Opticron tripod review

With great thanks to Opticron, I have been trying out the Opticron XFS-C Traveller 4-sec Tripod with a Manfrotto 700RC2 head setup. I must admit I was a little taken back when the box arrived since it was huge but once opened everything was neatly packed up safe. The tripod has a retail price of £150, and the panhead has a retail price of £86.95.

Once out of the boxes, I had a good look over both pieces and being my usual self I was a little wary that there were a lot of knobs 12277997_10201320748217139_1781654752_non the panhead! I usually go for the simple look of things since I often get in a pickle trying to remember which knob I need to turn when following a bird. The tripod itself was extremely light! Perfect weight for me since I use a scopac on my scope so I have arms to climb over gates and use my camera when out birding and surveying, I assembled the two pieces together and it still remained light enough to carry on my back.

The first proper outing where I put the scope to the test was a visit to Kenfig NNR in South Wales. The weather was nice so a day to just get used to the setup and carrying the scope over dunes to see how practical the setup was. To release the legs you twist around the stoppers and pull out the leg, it did take some time to get used to twisting to the right amount instead of twisting all the way and the piece falling out! It’s a simple twist to the left to release and the leg piece slides out, the height of the legs is just a little short for me but there is a central pole which gives a great deal of height so a few inches of that provides the ideal height for me. I’m 5″8 and using the tripod itself brings the eyepiece up to my neck/chin, doing WeBS counts where you spend a good few hours hunched over a scope at that height would be sore after a while, so the extra height from the central pole is perfect.
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I really wanted to put the scope to the test and the perfect time turned out to be during my WeBS count for November! It was a classic Welsh weather day- windy; so was perfect to try out the stability of the tripod at its full height, despite being extremely light it didn’t shake or fall over at all. I have a weatherproof case to protect the scope and haven’t actually gotten it soaked before, just as I thought this, it poured it down! The scope didn’t fog up as previous ones have done nor did it get moisture inside. I could continue with my WeBS count knowing the scope, tripod and headpiece were able to cope. The only thing that I find difficult but can be sIMG_5838orted easily is the piece to move the scope, it’s rather long, for sitting down on a bench for seawatching it’s ideal but for standing up you have to adjust it quite often depending on the way you are standing. There is a knob for this and you can turn it to wherever you want and tighten it, I just find altering the 360° panhead as well as the tilt on the scope is enough to do, you only have to alter it depending on the height and person, after a lot of adjusting I have found a position that suits me for standing up.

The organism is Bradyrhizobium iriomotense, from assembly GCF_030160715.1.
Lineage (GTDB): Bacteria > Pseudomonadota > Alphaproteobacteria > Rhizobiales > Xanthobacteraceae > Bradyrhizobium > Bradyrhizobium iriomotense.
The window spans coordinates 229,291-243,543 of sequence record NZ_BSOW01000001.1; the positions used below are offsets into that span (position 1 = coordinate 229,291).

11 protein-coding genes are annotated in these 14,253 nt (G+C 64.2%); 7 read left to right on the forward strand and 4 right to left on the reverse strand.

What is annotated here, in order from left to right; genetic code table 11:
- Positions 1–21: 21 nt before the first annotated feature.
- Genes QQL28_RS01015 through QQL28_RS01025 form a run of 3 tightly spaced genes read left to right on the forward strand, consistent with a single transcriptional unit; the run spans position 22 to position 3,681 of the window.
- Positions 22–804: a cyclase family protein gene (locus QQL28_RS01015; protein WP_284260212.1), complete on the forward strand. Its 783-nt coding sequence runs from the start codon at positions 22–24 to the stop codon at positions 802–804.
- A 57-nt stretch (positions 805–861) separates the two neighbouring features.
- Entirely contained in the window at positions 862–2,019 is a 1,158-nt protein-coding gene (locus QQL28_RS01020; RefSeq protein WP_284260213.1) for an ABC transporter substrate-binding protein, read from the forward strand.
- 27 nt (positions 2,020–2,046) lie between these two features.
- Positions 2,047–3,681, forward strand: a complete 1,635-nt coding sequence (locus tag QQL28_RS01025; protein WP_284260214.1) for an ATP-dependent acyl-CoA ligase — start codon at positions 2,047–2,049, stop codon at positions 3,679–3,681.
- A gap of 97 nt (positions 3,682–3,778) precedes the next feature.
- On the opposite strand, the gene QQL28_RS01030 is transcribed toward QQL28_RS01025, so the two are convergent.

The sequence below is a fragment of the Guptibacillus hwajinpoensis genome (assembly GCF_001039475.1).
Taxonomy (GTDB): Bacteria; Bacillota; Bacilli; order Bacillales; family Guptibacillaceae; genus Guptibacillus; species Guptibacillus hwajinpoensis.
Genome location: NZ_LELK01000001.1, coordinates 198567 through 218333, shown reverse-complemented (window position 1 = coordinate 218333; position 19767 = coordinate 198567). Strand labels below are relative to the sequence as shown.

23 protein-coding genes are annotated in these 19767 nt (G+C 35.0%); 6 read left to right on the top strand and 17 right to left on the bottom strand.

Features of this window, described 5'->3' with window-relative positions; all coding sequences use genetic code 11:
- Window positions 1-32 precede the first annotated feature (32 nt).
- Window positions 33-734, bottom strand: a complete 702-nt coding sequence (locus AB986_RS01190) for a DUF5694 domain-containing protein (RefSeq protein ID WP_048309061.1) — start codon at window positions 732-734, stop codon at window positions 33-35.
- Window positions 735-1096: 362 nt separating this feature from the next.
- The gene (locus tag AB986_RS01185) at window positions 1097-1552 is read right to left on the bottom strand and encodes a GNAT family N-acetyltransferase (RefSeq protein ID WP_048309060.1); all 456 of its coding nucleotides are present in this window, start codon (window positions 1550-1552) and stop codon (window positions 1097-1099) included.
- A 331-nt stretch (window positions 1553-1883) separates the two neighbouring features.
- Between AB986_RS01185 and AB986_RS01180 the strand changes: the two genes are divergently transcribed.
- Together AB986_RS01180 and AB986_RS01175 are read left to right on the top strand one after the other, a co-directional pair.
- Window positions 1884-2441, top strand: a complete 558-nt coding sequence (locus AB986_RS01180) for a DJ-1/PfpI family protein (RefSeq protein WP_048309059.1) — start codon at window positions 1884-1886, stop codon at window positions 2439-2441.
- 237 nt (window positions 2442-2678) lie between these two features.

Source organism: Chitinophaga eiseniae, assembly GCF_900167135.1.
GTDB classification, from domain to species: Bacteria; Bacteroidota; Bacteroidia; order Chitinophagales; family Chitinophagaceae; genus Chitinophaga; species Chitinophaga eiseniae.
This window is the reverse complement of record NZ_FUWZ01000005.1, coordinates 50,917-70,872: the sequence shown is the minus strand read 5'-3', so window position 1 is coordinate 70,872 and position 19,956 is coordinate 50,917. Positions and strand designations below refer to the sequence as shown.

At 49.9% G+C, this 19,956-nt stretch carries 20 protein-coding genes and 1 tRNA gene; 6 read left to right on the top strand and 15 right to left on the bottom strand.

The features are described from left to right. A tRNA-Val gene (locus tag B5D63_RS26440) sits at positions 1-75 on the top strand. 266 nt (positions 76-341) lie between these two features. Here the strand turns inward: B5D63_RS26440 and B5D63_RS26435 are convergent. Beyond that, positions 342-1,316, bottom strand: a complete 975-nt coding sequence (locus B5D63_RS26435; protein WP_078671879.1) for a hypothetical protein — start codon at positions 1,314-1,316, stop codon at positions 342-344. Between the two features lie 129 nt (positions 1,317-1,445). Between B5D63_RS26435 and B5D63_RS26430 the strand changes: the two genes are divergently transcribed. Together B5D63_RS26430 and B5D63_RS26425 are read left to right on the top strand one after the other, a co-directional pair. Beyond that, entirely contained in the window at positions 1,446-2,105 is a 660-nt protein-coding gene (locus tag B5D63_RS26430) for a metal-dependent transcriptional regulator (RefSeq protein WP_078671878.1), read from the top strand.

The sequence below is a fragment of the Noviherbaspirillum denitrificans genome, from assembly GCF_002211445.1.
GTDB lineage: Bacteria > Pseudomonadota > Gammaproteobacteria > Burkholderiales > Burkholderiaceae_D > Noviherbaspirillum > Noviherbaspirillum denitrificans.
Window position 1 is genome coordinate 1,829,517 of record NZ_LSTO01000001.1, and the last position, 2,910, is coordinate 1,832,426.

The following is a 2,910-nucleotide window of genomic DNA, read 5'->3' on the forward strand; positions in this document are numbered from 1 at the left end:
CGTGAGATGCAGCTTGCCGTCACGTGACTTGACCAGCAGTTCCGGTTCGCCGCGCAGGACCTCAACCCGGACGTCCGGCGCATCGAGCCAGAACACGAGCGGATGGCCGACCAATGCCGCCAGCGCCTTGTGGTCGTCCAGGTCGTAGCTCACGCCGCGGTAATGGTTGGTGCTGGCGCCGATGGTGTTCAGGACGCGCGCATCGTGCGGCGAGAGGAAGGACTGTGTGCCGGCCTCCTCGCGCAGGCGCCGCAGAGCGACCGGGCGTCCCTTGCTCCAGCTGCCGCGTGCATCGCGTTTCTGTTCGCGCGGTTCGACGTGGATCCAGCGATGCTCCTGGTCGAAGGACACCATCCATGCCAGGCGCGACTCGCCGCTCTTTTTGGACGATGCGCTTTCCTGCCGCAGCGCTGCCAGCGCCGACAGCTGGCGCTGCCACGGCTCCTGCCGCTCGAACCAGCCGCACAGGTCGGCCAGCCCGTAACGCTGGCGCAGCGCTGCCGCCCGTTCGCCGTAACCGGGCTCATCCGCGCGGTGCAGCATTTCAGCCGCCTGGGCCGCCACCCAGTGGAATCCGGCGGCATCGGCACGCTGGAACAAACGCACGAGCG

For the price of the head and the tripod I found it ideal! The head moves so smoothly with no jumping or skipping areas like you get with some heads which makes it perfect for WeBS or cetacean surveying off a headland as well as seawatching. It gives you a lot of options to make the setup personal to you which is a big plus, although the amount of knobs look daunting you only have to alter two for each time you use it, the rest are there for you to personalise the setup and only have to be adjusted every now-and-then.

I am more than happy with the setup and can’t wait to take it out more!

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